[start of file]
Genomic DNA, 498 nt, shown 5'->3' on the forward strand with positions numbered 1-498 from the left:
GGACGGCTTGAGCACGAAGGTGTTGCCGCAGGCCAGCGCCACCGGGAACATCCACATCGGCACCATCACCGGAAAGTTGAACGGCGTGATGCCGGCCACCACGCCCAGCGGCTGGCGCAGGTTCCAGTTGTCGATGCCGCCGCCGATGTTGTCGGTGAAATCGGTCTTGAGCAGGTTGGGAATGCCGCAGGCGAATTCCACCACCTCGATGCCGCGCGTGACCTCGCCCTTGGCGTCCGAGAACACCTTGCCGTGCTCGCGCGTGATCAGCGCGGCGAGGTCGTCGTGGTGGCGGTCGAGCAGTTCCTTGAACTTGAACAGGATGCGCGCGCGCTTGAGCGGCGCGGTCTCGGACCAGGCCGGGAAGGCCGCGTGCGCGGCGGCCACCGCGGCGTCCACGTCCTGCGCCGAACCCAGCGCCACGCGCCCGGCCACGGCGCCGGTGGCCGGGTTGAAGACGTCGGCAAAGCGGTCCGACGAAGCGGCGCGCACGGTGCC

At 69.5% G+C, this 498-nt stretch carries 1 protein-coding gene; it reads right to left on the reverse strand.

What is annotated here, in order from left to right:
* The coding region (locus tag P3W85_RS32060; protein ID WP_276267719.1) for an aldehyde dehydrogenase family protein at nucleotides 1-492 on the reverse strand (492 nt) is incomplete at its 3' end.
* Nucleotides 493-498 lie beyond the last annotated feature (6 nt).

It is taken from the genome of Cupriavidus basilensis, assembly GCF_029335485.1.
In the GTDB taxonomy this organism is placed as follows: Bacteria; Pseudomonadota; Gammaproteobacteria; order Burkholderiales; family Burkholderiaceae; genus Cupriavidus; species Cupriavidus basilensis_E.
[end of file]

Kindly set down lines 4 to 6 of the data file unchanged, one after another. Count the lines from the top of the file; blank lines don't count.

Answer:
What is annotated here, in order from left to right:
* The coding region (locus tag P3W85_RS32060; protein ID WP_276267719.1) for an aldehyde dehydrogenase family protein at nucleotides 1-492 on the reverse strand (492 nt) is incomplete at its 3' end.
* Nucleotides 493-498 lie beyond the last annotated feature (6 nt).